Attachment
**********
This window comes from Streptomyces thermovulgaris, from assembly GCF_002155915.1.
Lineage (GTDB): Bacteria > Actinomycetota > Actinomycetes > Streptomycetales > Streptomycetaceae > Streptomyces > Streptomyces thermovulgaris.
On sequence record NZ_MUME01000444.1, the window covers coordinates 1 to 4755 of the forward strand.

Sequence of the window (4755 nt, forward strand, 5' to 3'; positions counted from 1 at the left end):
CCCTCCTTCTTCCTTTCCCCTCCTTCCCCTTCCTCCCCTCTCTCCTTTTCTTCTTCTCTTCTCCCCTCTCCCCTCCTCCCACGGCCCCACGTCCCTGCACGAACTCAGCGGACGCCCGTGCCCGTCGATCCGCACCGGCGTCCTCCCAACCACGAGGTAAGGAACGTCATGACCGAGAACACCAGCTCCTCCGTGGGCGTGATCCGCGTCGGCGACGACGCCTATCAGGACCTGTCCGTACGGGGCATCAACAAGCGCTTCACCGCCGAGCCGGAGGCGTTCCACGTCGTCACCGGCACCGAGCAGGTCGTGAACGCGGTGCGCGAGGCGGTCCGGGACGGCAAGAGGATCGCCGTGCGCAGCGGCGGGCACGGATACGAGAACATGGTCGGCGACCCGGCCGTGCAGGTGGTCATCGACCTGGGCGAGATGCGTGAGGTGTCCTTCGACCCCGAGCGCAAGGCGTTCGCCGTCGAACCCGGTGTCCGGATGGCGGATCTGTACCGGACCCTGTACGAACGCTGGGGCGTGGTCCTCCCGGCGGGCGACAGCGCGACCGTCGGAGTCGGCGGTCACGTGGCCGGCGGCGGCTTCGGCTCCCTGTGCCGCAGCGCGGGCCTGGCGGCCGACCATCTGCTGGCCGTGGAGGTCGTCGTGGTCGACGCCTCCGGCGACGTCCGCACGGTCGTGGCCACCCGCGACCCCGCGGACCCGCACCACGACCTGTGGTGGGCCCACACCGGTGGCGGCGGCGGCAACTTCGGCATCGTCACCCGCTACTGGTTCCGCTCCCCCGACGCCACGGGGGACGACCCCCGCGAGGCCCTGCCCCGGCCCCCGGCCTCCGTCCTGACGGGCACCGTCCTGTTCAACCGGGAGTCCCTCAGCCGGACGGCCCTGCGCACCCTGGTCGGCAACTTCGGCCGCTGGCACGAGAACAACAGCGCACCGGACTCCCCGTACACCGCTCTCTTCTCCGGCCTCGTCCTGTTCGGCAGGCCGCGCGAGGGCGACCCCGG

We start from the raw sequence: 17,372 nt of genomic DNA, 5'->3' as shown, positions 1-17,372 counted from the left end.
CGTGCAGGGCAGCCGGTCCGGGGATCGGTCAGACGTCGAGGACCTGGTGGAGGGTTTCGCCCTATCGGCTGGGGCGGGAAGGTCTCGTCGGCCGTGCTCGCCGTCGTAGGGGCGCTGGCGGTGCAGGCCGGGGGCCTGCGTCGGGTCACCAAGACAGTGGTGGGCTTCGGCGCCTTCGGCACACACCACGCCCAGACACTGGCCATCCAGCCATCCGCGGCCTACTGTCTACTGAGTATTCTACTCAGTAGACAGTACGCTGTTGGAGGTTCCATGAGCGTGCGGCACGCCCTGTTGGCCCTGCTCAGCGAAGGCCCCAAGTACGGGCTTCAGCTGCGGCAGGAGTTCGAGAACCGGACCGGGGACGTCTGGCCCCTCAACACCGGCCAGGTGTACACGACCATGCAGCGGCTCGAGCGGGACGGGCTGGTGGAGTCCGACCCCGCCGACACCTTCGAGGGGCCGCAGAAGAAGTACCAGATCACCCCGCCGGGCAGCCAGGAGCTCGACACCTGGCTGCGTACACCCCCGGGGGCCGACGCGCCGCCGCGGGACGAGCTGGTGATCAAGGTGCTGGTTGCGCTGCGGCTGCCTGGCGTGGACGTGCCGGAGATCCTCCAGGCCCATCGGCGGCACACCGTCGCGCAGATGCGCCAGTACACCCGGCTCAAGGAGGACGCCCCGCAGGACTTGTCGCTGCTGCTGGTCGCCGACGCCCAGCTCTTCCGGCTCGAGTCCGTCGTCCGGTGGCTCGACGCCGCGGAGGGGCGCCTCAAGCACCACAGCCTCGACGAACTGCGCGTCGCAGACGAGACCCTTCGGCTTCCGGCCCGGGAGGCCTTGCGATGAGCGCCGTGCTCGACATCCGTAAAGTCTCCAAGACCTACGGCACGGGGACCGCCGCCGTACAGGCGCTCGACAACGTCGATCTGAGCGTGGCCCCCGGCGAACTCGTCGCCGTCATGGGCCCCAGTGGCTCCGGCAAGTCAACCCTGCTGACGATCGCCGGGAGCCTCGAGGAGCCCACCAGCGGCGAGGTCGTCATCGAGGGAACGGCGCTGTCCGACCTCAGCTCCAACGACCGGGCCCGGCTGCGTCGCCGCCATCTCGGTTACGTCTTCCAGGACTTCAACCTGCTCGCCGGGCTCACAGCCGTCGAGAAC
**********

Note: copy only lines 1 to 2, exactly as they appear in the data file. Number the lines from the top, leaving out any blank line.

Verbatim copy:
This window comes from Streptomyces thermovulgaris, from assembly GCF_002155915.1.
Lineage (GTDB): Bacteria > Actinomycetota > Actinomycetes > Streptomycetales > Streptomycetaceae > Streptomyces > Streptomyces thermovulgaris.